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Watch: BCWS shares video of 'fire tornado' north of Whistler

'Incredibly rare' phenomenon caused by sudden cold front, BCWS explains
A screenshot from a video shared by the BC WIldfire Service, captured by overnight ground personnel responding to the Downton Lake wildfire on August 17.

Just when you thought things couldn't get more apocalyptic in B.C., the BC Wildfire Service goes and shares a video like this.

In case you can't watch the video, it shows a "fire whirl"—otherwise known as a "fire tornado"—that developed on Gun Lake north of Whistler and Pemberton last week.

The "incredibly rare" occurrence was the result of a cold front passing over the blazing Bendor Range Complex near Lillooet, which contains the Downton Lake fire near Gun Lake.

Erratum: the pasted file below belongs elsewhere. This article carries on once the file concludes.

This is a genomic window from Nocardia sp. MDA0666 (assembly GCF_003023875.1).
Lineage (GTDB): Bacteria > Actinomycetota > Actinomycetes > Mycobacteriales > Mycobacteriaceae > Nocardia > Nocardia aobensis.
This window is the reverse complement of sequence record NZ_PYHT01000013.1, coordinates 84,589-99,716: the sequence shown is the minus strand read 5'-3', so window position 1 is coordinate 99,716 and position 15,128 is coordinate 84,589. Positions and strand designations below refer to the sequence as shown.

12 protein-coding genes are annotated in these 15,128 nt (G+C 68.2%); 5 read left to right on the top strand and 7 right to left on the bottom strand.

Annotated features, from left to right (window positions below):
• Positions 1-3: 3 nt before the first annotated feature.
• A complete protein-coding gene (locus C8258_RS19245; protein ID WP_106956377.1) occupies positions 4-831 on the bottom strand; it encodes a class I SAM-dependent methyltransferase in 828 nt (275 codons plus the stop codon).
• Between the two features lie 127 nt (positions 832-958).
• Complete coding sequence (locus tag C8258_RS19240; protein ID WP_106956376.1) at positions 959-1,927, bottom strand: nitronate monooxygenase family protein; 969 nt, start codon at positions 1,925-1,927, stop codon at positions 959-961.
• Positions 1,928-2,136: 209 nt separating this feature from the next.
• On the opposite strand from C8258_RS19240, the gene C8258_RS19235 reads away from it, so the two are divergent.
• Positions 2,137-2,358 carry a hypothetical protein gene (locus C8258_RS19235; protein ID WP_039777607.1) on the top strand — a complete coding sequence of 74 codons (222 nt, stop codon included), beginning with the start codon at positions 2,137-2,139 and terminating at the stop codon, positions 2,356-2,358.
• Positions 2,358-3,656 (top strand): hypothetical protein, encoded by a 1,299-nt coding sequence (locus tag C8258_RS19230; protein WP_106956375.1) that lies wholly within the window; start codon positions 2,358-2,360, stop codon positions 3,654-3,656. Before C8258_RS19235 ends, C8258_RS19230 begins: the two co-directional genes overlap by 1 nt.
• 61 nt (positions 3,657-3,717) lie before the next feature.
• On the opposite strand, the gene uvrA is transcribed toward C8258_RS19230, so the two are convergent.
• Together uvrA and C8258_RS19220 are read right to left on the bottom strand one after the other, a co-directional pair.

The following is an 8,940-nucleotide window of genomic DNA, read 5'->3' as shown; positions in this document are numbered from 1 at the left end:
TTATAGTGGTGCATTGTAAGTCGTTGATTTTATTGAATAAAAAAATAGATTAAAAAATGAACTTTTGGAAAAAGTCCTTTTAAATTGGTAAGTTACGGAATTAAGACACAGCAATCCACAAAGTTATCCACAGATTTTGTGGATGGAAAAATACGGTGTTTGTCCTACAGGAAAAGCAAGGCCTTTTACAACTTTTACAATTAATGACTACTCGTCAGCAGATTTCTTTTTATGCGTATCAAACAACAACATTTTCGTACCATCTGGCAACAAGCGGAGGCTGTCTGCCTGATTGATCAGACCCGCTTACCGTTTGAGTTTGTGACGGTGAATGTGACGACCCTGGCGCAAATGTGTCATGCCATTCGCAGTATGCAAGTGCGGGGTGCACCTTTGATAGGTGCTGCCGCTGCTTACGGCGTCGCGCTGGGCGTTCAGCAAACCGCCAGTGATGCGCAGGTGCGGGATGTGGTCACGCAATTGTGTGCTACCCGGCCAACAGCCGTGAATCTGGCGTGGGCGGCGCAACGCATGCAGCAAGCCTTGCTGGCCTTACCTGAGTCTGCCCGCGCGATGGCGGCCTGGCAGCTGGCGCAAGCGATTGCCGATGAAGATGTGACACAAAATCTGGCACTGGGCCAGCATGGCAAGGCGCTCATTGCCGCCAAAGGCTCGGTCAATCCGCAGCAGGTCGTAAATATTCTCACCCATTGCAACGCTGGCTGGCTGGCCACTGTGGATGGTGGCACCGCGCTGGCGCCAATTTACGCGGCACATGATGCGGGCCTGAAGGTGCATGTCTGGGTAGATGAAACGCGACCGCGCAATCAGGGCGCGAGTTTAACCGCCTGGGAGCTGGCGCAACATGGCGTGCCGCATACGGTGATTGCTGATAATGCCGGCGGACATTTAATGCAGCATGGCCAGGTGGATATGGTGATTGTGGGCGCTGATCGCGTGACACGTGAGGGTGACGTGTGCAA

The cold front resulted in "strong winds from the southwest, [which resulted] in significant fire growth and intensity," as well as a "relative humidity value of 14 per cent at 4 a.m., a value that is incredibly rare to see overnight, [and] a reduced dew point (a measure of how much moisture is in the air) of -11C on August 18," the BCWS said in a tweet.

"This was a significant drop, 20-C lower than the day prior to the cold front. With this combination of conditions and fire behaviour, fire intensity was more extreme during this overnight period, reaching intensities that hadn’t been seen even during the day."

That high fire intensity, combined with strong winds and air mass instability, "resulted in the formation of a fire whirl (otherwise known as a fire tornado) over Gun Lake. Fire whirls are vertically oriented, intensely rotating columns of gas and flame," BCWS said.

"Another important factor in the formation of whirls is adequate vorticity, a measure of the atmosphere’s tendency to spin or rotate. Complex terrain, downslope winds and the passing cold front provided the necessary conditions for the formation of this fire whirl over Gun Lake."

Read more about fire weather here.